“I actually hate road trips because I tend to get car sick unless I’m driving. If I decide to suffer through a drive (instead of opting to take a train or fly) my strategy is to seek out roadside farms and eat whatever nuts, cheese, fruit, and pie they have for sale. I’ve done this on drives from Chicago to Door County, Wisconsin (do not miss the cherry pies or cheese curds); from LA to the Central Coast, where if you have the time (and aren’t the designated driver) you can also stop for a wine tasting or two; and from upstate NY to NYC where I’d also stop at roadside stands selling Cornell chicken (look out for the smoke) and ice wine. If the farm stands are closed, I look for rest stops where there’s a restaurant that sells pizza. It’s hard to find bad pizza, and the leftovers — when it’s not too hot — are fairly easy to eat while driving.” — Daniela Galarza

“I let myself have those push button cappuccinos at gas station rest stops. I top off the crap coffee with a quarter cup of French vanilla fake cappuccino. It’s a delight.” — Carolyn Alburger

“I keep it simple (bathroom, water, gum, and some packaged snacks) and check my expectations in the trunk, but I also have an open mind for surprises and out-of-the-box opportunities. You can stop for gas and find that the finest prosciutto di Parma is available sliced to order in front of you (oh, Italy!). There is a burger shack in Colorado that is a gem in the middle of nowhere and it was only the willingness to give it a shot that led us to its discovery. Some things are obvious, others are a shot in the dark. When you go for water and get an amazing burger too, your (open-minded) road trip game goes up significantly.” — Andra Zeppelin

“On road trips, I always look for the classic burger spot. This both cuts down on disappointment — burgers tend to be a safer bet than, for example, sushi — and comes with a fun but not impossible challenge: find a locally owned burger stop, so I don’t have to eat bad fast food. Good signs are a quirky mascot, milkshakes, an old-school building, and tables full of families, kids, and truckers.” — Mattie John Bamman

“At gas stations, the Mexican dried fruit and nut snacks are the best snacks.” — Meghan McCarron

“I rarely go on road trips in the States, but I go on at least one every time I visit Korea. Even if the drive isn’t too long, my family always pulls into a rest stop for the experience more than anything else. The food options are vast and wide, from snacks, like corndogs-but-with-much-better-batter with a perfect squiggle of ketchup, to legit meals, like steaming bowls of udon probably from a package that you can buy at a Korean supermarket. After eating, my brother and I go into the small convenience store attached to the rest stop to pick out several crunchy snacks to tide us over until we eat dinner in our destination town (which is usually mak guk su, a buckwheat noodle dish, at a small restaurant that only has a handful of menu items). It’s perfect.” — Nicole Bae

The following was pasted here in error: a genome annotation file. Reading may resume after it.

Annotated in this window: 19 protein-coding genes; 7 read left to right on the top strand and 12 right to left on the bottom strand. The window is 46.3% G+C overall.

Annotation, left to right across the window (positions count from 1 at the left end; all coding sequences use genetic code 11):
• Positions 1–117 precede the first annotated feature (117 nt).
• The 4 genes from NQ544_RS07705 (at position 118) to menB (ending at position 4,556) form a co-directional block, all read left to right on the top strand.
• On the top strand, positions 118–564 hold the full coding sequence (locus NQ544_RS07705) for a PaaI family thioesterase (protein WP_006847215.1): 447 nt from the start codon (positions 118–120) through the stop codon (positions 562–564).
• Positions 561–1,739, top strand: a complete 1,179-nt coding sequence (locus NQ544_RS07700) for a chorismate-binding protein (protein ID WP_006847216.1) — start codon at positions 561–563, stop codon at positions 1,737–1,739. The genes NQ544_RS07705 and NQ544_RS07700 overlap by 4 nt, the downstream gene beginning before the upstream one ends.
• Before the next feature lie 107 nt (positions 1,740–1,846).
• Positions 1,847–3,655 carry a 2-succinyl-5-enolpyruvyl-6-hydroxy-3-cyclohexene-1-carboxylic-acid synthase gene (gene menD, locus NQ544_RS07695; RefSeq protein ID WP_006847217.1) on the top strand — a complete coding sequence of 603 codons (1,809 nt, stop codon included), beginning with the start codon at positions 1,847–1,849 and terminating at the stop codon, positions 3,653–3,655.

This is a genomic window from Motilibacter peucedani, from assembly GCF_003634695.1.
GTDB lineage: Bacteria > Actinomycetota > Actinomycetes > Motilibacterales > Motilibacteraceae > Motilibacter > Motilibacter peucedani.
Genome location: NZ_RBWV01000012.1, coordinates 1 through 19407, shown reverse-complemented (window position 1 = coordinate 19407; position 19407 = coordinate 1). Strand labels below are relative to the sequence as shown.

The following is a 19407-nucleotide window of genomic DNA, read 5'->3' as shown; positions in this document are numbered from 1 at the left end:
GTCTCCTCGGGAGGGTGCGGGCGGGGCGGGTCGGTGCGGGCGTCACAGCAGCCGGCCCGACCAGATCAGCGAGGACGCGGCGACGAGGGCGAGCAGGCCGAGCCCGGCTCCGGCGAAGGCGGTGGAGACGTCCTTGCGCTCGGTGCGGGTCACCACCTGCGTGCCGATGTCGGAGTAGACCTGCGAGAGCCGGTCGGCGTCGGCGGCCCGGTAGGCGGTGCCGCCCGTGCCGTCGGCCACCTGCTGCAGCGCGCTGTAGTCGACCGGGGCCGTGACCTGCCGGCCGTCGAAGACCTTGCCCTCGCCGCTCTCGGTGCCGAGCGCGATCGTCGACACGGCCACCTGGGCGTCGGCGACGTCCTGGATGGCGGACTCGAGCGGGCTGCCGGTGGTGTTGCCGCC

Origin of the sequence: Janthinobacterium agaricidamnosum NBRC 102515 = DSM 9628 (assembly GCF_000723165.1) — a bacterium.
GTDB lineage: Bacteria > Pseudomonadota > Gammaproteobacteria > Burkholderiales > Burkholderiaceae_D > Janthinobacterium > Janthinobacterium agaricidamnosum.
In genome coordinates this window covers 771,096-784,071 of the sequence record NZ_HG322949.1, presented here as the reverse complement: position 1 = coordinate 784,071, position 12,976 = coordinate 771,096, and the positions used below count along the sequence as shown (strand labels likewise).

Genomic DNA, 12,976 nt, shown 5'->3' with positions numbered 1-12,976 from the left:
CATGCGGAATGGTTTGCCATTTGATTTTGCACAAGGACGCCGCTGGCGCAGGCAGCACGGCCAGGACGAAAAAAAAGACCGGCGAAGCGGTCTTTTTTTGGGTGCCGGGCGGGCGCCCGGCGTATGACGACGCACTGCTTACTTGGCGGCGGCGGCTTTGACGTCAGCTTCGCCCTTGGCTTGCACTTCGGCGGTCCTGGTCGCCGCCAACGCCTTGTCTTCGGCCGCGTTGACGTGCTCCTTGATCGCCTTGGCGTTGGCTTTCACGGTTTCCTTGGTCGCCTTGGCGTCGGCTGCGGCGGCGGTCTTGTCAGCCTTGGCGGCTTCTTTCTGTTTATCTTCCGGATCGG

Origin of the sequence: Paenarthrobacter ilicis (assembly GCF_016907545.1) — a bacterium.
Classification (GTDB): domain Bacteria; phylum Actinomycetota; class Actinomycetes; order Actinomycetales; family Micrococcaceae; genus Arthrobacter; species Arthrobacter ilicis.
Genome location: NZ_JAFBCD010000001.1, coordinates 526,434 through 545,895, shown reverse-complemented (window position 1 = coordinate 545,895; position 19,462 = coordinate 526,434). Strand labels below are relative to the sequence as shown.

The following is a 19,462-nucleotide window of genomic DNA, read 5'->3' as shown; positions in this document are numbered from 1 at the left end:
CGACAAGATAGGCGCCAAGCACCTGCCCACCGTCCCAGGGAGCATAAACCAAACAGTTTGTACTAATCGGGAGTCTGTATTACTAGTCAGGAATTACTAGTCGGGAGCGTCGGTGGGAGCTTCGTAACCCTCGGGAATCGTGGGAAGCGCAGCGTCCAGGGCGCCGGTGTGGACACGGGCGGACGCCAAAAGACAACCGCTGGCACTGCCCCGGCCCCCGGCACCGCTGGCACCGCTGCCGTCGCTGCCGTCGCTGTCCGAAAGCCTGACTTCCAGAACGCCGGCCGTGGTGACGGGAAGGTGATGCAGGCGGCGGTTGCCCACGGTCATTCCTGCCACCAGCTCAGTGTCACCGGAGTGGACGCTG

“My mom once told me chewing cinnamon gum helps you stay awake while driving, so I always buy packs of it before long trips (and never chew it otherwise). And the best rest stops are definitely the giant ones in the Southwest designed for truckers, the kind with really vast gift shops.” — Emma Alpern

“So I don’t know how to drive (I blame my New York upbringing), but whenever my husband and I set off for a road trip, I make sure we have water, coffee for myself, and Diet Pepsi for him. We try to plan for a midway stop somewhere along the road (we tend to make the drive from Austin to Houston and back a lot because of my in-laws) for a break, food, and bathroom stop. We usually try to stop at Hruska’s because kolaches are the best and the bathrooms are clean. For other road trips, we allow ourselves to indulge in fast food, and our go-tos are either Burger King (I like the nuggets and fries) or Wendy’s. For majorly long road trips, I stock up on fun snacks like Koala’s March cookies and Cheetos." — Nadia Chaudhury

Or you can bring your own food

“Trail mix. I’m talking handpicked from the bulk section: There’s nothing like the best roasted nuts — like cashews, peanuts, and almonds — dark chocolate chips (delicious and caffeinated), and maybe some raisins or craisins. I eat it at home sometimes too, but it’s particularly satisfying for the road in a reusable container, and you can always refill at your destination for the return trip.” — Adam H. Callaghan

“I bring a lot of vegetarian snacks and DEAL WITH IT.” — Sonia Chopra